All of that is a singular as McKelvey himself, and perhaps underscores why the staff and faculty have such a dedication to him and, by inference, the work of the school. He leads by example, quirks and all. “When he walks into your classroom, he’s not there to check in on you,” says Seeley. “He might get involved in the debate, and kids love it. But when he walks through the halls and the kids know that Wayne might be coming, there’s an energy.”
The teaching staff respond in kind with energy, dedication, and a belief in the power of encouragement to change a young person’s life. “I don’t come to work to teach a class, I just don’t. I come to teach students,” says Seeley, voicing something that is overtly shared throughout the faculty. There’s a clear collegiality among them, which is key to the success of the delivery of the program, given the size of the school. Says one parent, “Wayne hires people [who] think differently. They think differently from each other, and think differently from him.” What they share is a belief in working to promote academics within the student body, as well as the need to grow a voice. Says Johnson, “every day I go to work and I look around at the staff that I get to work with, and I’m blown away. And I don’t know a lot of people who go to any job and look around at their colleagues and think, ‘wow, like, I’m working with awesome here.’”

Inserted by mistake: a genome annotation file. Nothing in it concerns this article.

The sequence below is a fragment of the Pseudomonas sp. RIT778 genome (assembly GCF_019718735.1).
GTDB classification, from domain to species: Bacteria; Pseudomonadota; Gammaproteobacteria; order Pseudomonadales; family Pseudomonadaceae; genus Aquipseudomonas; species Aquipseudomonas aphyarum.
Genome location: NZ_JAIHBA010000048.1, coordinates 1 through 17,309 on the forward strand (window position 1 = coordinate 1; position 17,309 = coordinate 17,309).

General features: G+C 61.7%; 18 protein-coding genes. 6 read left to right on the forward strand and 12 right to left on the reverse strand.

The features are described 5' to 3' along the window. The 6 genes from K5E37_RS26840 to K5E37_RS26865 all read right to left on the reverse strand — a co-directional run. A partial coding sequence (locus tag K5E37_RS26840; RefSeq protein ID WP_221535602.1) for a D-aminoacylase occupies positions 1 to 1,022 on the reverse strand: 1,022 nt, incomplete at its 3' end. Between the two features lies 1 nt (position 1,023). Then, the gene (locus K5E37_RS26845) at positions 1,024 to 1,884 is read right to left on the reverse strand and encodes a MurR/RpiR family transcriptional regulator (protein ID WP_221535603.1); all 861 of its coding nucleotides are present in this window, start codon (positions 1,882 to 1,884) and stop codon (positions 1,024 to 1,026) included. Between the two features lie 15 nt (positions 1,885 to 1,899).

There is a feeling that the current staff—two instructors voiced this—is perhaps a high point in the life of the school. Says Seeley, “the underlying thing is communication. We talk to the students, and we talk about the students, and in a lot of schools, that’s not how it works. In the staff room where we discuss the students, and if we know one who is going through something, the staff knows … it’s all about communication. … If you’re a teacher who doesn’t want to talk about the kids, who just wants to teach the class and go home, then you don’t last.”